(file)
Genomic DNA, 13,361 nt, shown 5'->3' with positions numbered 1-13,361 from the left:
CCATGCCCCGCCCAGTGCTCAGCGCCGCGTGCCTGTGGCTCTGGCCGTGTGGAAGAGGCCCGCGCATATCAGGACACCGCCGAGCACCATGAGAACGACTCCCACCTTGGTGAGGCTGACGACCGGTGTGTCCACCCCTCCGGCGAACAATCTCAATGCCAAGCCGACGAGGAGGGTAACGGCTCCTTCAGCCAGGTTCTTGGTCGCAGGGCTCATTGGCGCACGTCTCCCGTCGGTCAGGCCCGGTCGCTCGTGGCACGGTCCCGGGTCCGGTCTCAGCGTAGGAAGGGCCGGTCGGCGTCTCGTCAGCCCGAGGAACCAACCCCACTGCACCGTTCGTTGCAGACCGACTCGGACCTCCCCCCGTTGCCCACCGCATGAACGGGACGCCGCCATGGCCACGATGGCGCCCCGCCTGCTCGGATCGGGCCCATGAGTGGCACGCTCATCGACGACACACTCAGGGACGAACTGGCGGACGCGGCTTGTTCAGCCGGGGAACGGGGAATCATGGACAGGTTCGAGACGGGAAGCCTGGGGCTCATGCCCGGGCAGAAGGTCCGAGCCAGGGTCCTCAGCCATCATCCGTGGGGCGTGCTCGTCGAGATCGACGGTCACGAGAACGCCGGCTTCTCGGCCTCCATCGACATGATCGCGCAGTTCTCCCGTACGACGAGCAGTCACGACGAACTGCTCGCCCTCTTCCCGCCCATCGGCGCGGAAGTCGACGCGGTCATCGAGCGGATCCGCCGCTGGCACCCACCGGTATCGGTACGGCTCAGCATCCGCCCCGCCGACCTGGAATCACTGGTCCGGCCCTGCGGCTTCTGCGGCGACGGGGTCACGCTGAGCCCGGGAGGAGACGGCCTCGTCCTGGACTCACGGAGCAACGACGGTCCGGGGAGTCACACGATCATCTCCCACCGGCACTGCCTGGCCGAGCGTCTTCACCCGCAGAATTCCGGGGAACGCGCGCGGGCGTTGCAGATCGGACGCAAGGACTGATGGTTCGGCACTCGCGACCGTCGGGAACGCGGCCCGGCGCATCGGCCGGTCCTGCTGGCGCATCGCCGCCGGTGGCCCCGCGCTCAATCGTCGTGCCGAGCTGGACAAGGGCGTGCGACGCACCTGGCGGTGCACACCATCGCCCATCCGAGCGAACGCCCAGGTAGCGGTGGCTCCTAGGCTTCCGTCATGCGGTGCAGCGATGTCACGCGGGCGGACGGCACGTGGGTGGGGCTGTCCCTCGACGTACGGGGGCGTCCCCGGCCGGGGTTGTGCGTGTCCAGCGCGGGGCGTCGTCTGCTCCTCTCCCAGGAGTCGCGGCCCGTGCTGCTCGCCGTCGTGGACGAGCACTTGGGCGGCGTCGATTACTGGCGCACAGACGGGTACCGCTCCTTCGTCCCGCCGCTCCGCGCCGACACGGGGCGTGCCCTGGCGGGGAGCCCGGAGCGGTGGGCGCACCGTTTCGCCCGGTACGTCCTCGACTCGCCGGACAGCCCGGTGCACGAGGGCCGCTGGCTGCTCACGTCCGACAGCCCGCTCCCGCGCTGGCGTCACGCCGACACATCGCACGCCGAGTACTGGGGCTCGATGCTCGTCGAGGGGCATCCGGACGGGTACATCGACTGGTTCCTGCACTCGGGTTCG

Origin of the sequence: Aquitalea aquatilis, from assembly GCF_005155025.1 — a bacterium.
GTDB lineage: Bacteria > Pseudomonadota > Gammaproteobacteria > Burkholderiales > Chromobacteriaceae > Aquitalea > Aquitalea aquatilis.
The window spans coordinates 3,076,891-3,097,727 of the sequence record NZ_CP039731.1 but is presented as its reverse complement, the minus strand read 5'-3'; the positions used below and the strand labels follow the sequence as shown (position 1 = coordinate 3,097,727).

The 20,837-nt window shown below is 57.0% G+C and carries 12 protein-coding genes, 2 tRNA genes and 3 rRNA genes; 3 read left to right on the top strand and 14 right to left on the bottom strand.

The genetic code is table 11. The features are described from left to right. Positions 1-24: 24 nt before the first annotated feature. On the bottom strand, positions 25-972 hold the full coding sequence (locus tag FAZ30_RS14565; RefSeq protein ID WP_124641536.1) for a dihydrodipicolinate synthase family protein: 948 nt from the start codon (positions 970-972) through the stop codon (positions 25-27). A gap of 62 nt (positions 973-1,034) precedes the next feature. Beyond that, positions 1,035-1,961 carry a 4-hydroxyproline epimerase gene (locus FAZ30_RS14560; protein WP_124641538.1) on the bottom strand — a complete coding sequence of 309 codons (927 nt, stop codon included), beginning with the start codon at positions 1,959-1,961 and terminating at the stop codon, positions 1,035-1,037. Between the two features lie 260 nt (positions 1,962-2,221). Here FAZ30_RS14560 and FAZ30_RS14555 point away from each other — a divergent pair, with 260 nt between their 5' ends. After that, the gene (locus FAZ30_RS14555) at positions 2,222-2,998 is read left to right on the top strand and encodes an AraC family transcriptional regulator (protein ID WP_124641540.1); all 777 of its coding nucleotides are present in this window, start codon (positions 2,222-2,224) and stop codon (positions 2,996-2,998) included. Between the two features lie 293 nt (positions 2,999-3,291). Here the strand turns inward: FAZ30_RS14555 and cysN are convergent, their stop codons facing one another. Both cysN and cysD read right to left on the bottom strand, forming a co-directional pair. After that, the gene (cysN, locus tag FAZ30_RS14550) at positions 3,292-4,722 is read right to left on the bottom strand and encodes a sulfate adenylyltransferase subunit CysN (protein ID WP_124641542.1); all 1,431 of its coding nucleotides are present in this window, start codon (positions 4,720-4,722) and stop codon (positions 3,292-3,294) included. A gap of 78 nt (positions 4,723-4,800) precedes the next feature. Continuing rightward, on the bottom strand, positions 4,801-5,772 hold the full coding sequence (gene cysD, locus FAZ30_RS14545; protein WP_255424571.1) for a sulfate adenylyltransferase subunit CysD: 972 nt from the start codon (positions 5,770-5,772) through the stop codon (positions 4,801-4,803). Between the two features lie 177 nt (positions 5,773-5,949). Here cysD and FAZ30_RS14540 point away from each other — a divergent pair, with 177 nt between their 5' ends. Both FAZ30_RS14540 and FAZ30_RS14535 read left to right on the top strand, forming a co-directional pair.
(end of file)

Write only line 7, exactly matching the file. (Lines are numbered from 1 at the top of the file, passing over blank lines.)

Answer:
The genetic code is table 11. The features are described from left to right. Positions 1-24: 24 nt before the first annotated feature. On the bottom strand, positions 25-972 hold the full coding sequence (locus tag FAZ30_RS14565; RefSeq protein ID WP_124641536.1) for a dihydrodipicolinate synthase family protein: 948 nt from the start codon (positions 970-972) through the stop codon (positions 25-27). A gap of 62 nt (positions 973-1,034) precedes the next feature. Beyond that, positions 1,035-1,961 carry a 4-hydroxyproline epimerase gene (locus FAZ30_RS14560; protein WP_124641538.1) on the bottom strand — a complete coding sequence of 309 codons (927 nt, stop codon included), beginning with the start codon at positions 1,959-1,961 and terminating at the stop codon, positions 1,035-1,037. Between the two features lie 260 nt (positions 1,962-2,221). Here FAZ30_RS14560 and FAZ30_RS14555 point away from each other — a divergent pair, with 260 nt between their 5' ends. After that, the gene (locus FAZ30_RS14555) at positions 2,222-2,998 is read left to right on the top strand and encodes an AraC family transcriptional regulator (protein ID WP_124641540.1); all 777 of its coding nucleotides are present in this window, start codon (positions 2,222-2,224) and stop codon (positions 2,996-2,998) included. Between the two features lie 293 nt (positions 2,999-3,291). Here the strand turns inward: FAZ30_RS14555 and cysN are convergent, their stop codons facing one another. Both cysN and cysD read right to left on the bottom strand, forming a co-directional pair. After that, the gene (cysN, locus tag FAZ30_RS14550) at positions 3,292-4,722 is read right to left on the bottom strand and encodes a sulfate adenylyltransferase subunit CysN (protein ID WP_124641542.1); all 1,431 of its coding nucleotides are present in this window, start codon (positions 4,720-4,722) and stop codon (positions 3,292-3,294) included. A gap of 78 nt (positions 4,723-4,800) precedes the next feature. Continuing rightward, on the bottom strand, positions 4,801-5,772 hold the full coding sequence (gene cysD, locus FAZ30_RS14545; protein WP_255424571.1) for a sulfate adenylyltransferase subunit CysD: 972 nt from the start codon (positions 5,770-5,772) through the stop codon (positions 4,801-4,803). Between the two features lie 177 nt (positions 5,773-5,949). Here cysD and FAZ30_RS14540 point away from each other — a divergent pair, with 177 nt between their 5' ends. Both FAZ30_RS14540 and FAZ30_RS14535 read left to right on the top strand, forming a co-directional pair.